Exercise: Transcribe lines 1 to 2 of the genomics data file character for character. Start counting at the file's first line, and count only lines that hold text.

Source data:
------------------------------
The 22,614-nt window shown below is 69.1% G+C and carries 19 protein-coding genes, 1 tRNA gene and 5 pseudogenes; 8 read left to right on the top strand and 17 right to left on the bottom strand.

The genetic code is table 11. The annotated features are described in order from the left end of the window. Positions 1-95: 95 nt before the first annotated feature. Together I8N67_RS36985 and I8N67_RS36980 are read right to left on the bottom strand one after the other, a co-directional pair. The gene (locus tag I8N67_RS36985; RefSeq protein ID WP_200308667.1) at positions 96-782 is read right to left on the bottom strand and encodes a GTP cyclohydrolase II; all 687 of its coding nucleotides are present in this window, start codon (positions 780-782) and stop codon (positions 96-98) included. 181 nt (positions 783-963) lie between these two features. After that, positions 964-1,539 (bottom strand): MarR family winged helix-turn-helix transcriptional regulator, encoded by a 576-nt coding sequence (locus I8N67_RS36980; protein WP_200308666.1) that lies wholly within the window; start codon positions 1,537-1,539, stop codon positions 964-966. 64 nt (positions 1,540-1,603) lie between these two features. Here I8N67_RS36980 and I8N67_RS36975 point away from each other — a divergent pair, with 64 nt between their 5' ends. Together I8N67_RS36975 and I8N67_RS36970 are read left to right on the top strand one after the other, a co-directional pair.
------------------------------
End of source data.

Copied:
The 22,614-nt window shown below is 69.1% G+C and carries 19 protein-coding genes, 1 tRNA gene and 5 pseudogenes; 8 read left to right on the top strand and 17 right to left on the bottom strand.

The genetic code is table 11. The annotated features are described in order from the left end of the window. Positions 1-95: 95 nt before the first annotated feature. Together I8N67_RS36985 and I8N67_RS36980 are read right to left on the bottom strand one after the other, a co-directional pair. The gene (locus tag I8N67_RS36985; RefSeq protein ID WP_200308667.1) at positions 96-782 is read right to left on the bottom strand and encodes a GTP cyclohydrolase II; all 687 of its coding nucleotides are present in this window, start codon (positions 780-782) and stop codon (positions 96-98) included. 181 nt (positions 783-963) lie between these two features. After that, positions 964-1,539 (bottom strand): MarR family winged helix-turn-helix transcriptional regulator, encoded by a 576-nt coding sequence (locus I8N67_RS36980; protein WP_200308666.1) that lies wholly within the window; start codon positions 1,537-1,539, stop codon positions 964-966. 64 nt (positions 1,540-1,603) lie between these two features. Here I8N67_RS36980 and I8N67_RS36975 point away from each other — a divergent pair, with 64 nt between their 5' ends. Together I8N67_RS36975 and I8N67_RS36970 are read left to right on the top strand one after the other, a co-directional pair.